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The ionizing radiation sensitivity of ricin, a disulfide-linked heterodimeric protein, was studied …

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- Radiation inactivation of ricin occurs with transfer of destructive energy across a disulfide bridge

Frozen solutions containing intact ricin, or ricin in which the disulfide bond between the A and B chains had been reduced, or isolated ricin A chain were exposed to increasing doses of high-energy electrons (8). The radiation-dependent inactivation of enzymatic activity in each preparation then was assayed by determining the ability of the irradiated sample to inhibit protein synthesis in a rabbit reticulocyte in vitro translation system. Since A chain activity is maximal after reduction of the interchain disulfide bond (11), samples containing intact ricin were reduced with mercaptoethanol after irradiation but prior to the assay.

Irradiation of both reduced ricin and isolated ricin A chain resulted in monoexponential inactivation of enzymatic activity; typical experiments are shown in Fig. 2. Target analysis revealed average target sizes of 28 ± 3 kDa and 31 + 1 kDa, respectively (Table 1); both of these are in good agreement with the known molecular size of the A chain (Table 1). The experiment using isolated A chain can be considered an internal control, and irradition of the reduced ricin dimer provides insights into the role of noncovalent bonds in energy transfer. Reduction of intact ricin under these conditions did not result in dissociation of the two subunits as assayed by chromatography on a Bio-Rad Bio-Gel P-100 column (12) even though the interchain disulfide bond was reduced; complete reduction of the bond was confirmed by polyacrylamide gel electrophoresis in the presence of sodium dodecyl sulfate (12). Thus, some of the noncovalent interactions between the two chains remain under the conditions in which reduced ricin was irradiated. Since the target size of reduced ricin matches the size of the monomeric A chain, these noncovalent interactions between A and B chains of ricin were not adequate to transfer destructive energy from the B to the A chain.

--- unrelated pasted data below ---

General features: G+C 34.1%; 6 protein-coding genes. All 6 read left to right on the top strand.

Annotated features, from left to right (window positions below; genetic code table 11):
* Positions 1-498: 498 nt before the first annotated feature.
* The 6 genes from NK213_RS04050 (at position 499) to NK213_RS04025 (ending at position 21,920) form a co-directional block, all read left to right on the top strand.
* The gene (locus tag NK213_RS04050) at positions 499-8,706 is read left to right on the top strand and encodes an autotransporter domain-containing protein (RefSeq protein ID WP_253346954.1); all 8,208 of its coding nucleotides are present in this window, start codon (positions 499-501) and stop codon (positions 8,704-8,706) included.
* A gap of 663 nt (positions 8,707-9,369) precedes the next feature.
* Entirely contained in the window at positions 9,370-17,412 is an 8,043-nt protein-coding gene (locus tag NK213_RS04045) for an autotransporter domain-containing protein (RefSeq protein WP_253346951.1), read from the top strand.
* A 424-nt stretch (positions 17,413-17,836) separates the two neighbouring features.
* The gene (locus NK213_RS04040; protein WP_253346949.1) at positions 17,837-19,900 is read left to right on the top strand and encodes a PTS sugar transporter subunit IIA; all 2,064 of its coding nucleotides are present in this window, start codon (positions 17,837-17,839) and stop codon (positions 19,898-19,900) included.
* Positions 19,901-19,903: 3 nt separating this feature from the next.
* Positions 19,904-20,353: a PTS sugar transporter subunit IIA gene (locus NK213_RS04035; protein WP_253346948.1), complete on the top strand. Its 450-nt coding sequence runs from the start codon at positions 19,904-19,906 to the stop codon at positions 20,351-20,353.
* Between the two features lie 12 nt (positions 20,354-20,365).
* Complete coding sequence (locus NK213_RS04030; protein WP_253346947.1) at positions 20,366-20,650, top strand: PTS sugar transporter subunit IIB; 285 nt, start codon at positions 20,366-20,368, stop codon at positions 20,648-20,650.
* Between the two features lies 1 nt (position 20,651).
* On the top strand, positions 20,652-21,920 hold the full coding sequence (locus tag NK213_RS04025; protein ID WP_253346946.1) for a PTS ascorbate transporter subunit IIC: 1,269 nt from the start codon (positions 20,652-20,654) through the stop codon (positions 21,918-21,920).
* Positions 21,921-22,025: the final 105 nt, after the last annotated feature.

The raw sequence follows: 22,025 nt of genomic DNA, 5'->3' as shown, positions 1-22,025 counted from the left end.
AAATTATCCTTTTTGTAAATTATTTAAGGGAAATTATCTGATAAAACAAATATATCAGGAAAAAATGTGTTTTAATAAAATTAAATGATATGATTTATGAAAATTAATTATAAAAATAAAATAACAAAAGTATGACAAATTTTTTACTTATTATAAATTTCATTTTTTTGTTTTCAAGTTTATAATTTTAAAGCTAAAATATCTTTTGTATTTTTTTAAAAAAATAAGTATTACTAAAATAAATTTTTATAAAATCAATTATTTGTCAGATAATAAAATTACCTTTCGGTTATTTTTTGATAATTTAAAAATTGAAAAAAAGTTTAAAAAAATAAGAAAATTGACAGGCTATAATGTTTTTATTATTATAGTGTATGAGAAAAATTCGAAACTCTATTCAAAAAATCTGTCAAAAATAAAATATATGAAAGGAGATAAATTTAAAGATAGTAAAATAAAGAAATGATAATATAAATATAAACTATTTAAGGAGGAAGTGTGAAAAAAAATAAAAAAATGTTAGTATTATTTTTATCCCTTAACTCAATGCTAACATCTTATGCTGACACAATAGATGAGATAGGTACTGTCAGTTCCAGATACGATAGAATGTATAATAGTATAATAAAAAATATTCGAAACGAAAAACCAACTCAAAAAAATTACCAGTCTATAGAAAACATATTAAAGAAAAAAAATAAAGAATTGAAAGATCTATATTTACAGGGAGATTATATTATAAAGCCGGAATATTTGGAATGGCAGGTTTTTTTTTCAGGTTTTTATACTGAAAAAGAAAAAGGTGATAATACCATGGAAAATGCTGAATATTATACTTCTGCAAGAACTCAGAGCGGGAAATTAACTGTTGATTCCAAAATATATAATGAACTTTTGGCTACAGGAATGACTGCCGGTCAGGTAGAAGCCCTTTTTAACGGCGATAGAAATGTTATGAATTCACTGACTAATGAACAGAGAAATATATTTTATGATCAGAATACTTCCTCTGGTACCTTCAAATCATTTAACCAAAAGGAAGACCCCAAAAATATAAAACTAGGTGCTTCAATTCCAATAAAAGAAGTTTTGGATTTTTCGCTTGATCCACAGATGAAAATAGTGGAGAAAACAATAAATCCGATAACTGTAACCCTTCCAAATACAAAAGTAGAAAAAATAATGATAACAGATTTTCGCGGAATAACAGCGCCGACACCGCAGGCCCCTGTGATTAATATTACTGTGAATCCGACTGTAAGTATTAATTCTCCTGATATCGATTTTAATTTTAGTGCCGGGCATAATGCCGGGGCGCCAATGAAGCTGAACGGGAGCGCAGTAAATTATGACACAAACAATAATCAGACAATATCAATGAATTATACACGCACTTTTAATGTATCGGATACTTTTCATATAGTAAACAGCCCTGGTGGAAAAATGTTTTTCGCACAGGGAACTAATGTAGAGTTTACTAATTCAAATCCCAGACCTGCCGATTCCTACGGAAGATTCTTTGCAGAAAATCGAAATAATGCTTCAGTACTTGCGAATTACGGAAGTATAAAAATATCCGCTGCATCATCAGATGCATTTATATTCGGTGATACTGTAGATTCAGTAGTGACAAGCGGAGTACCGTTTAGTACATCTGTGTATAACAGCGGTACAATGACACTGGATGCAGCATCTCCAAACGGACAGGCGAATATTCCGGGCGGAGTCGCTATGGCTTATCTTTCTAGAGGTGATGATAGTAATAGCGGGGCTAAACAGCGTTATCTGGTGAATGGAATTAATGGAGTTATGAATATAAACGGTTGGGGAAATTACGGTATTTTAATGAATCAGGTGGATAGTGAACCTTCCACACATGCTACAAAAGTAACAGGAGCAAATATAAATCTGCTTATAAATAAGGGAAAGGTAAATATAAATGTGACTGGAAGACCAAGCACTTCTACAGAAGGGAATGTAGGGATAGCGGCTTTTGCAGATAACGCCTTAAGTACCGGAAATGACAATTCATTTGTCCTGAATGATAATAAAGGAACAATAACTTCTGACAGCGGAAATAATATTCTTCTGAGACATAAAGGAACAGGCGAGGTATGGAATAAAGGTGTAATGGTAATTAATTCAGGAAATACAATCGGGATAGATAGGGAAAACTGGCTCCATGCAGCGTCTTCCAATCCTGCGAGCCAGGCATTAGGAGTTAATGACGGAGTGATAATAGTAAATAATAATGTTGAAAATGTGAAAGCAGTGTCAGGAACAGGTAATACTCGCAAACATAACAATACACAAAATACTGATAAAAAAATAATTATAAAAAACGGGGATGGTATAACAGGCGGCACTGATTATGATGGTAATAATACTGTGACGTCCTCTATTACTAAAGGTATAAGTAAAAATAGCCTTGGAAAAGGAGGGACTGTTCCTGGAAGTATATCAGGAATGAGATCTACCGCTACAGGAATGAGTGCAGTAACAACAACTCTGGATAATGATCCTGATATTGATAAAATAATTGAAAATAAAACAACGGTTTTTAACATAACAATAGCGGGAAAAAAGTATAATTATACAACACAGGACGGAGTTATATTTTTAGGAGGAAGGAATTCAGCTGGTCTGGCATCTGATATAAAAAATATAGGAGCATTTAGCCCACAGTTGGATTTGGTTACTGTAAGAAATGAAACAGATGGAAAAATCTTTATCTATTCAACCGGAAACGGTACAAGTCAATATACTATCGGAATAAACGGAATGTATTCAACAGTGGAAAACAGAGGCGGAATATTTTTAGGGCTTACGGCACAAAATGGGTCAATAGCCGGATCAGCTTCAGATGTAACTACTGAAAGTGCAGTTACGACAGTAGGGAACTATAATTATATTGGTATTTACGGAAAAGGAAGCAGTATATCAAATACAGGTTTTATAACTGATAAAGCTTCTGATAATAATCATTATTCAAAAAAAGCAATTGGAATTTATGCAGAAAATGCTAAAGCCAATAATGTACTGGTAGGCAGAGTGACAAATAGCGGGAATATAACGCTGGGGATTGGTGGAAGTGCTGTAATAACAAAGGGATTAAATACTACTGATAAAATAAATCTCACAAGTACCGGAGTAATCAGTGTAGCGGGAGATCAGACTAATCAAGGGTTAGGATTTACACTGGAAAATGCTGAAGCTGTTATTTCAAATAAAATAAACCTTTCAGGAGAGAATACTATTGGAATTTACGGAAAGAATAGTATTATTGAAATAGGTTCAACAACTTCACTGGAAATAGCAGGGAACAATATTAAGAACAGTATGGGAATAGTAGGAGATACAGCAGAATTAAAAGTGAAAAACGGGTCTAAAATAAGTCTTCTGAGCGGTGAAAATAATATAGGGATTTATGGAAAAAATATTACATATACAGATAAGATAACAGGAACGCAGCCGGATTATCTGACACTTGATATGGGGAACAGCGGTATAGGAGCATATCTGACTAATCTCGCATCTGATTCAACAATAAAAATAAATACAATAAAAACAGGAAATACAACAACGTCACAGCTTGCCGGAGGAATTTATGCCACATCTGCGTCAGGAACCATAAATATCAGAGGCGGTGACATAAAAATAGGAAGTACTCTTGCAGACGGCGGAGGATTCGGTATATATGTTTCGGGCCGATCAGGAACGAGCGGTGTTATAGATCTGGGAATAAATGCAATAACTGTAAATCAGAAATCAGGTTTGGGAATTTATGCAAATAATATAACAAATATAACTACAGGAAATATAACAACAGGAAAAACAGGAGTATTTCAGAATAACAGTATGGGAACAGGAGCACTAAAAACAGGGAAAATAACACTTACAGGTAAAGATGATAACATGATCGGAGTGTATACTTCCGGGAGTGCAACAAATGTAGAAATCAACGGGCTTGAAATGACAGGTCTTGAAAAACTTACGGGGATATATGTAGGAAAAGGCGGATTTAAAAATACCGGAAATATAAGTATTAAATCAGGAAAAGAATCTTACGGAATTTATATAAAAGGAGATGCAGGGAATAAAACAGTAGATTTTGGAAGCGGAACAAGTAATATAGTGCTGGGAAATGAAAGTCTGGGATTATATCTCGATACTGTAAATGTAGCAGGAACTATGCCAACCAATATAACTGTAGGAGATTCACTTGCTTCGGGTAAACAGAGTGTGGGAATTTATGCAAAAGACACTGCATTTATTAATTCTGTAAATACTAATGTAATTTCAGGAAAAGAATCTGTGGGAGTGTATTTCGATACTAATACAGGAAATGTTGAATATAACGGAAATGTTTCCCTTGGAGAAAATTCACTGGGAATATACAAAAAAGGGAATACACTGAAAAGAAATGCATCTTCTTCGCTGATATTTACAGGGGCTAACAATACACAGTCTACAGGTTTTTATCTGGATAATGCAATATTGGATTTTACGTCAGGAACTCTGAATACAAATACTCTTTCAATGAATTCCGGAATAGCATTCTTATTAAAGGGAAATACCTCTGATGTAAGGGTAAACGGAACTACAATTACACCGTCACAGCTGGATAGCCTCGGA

Irradiation of intact ricin caused a monoexponential inactivation of protein synthesis inhibitory activity (Fig. 2). The inactivation curves from several experiments corresponded to an average target size of 63 ± 4 kDa, in good agreement with the molecular size of dimeric ricin (Table 1). This is so even though the measured biochemical activity resides only in the A chain and the postirradiation assay was performed in the presence of mercaptoethanol, which disrupts the disulfide bond connecting the two chains.

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